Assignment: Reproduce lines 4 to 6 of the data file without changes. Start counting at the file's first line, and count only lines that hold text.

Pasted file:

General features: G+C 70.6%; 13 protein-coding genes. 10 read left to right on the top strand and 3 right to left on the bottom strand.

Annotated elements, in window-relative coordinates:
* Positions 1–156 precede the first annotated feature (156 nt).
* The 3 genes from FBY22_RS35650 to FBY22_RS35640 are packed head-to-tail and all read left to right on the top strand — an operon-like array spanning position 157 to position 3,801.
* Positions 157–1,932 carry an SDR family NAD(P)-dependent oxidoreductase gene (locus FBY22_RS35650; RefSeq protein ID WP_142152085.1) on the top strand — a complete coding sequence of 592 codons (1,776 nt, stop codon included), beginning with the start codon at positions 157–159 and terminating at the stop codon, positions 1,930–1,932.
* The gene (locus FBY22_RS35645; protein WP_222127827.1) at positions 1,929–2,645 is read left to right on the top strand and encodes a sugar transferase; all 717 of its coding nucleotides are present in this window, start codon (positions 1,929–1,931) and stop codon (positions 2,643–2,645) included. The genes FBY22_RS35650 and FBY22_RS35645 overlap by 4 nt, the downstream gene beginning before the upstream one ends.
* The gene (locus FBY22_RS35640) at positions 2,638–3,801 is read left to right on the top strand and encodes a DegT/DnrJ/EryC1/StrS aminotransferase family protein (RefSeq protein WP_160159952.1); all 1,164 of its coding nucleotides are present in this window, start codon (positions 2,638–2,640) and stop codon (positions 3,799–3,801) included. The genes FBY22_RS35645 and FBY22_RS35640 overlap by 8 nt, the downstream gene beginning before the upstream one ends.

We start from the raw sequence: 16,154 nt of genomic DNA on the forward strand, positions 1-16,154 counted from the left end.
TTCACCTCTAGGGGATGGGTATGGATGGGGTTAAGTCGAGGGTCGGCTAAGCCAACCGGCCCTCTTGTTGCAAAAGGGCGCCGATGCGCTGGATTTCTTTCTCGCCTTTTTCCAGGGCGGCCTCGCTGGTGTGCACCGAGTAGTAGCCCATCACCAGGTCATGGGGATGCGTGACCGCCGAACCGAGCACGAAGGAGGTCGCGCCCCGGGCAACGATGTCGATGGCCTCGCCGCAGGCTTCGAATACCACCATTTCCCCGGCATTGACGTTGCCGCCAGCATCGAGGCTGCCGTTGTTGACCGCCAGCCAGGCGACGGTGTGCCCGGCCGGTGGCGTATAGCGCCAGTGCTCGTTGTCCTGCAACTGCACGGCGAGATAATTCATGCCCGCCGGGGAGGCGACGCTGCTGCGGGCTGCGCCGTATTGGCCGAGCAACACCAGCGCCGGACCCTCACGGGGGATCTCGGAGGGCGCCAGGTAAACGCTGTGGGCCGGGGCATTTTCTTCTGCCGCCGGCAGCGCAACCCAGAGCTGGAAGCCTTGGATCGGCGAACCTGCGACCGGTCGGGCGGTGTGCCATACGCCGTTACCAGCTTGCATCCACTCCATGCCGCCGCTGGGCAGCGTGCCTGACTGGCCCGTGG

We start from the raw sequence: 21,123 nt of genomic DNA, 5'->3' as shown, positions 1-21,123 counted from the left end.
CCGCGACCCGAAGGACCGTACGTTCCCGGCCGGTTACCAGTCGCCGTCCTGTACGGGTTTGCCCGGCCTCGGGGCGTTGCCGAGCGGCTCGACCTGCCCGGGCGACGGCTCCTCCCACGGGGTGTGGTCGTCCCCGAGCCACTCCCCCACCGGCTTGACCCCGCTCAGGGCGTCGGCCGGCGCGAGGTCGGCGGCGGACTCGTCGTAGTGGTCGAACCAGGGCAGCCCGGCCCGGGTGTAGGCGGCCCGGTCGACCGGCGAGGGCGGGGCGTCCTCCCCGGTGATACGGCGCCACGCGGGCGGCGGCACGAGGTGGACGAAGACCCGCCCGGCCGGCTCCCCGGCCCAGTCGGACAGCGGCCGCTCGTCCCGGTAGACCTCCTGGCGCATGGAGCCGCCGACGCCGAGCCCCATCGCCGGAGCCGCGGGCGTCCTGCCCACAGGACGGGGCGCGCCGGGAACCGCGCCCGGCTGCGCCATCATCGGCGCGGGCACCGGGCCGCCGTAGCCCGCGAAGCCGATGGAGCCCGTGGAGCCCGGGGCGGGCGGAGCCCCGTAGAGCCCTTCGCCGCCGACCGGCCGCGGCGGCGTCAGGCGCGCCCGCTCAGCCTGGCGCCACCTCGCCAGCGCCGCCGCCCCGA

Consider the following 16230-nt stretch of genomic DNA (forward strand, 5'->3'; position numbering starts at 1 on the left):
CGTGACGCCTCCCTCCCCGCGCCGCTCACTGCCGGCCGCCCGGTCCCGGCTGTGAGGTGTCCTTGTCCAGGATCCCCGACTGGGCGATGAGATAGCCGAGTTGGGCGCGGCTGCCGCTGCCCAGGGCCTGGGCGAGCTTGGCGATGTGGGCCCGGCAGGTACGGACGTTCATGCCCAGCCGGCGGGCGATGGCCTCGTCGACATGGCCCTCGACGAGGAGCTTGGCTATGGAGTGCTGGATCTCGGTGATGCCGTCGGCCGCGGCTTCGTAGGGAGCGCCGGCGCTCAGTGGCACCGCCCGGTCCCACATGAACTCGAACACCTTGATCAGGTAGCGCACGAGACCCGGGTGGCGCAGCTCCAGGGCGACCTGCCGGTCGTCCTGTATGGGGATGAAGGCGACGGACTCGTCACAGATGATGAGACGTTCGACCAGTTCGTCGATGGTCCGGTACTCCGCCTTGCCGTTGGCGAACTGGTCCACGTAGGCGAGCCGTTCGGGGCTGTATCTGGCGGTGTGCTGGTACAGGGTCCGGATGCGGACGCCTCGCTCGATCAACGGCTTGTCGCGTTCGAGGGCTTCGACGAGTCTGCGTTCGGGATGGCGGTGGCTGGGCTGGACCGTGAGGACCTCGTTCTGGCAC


* The 3 genes from FBY22_RS35650 to FBY22_RS35640 are packed head-to-tail and all read left to right on the top strand — an operon-like array spanning position 157 to position 3,801.
* Positions 157–1,932 carry an SDR family NAD(P)-dependent oxidoreductase gene (locus FBY22_RS35650; RefSeq protein ID WP_142152085.1) on the top strand — a complete coding sequence of 592 codons (1,776 nt, stop codon included), beginning with the start codon at positions 157–159 and terminating at the stop codon, positions 1,930–1,932.
* The gene (locus FBY22_RS35645; protein WP_222127827.1) at positions 1,929–2,645 is read left to right on the top strand and encodes a sugar transferase; all 717 of its coding nucleotides are present in this window, start codon (positions 1,929–1,931) and stop codon (positions 2,643–2,645) included. The genes FBY22_RS35650 and FBY22_RS35645 overlap by 4 nt, the downstream gene beginning before the upstream one ends.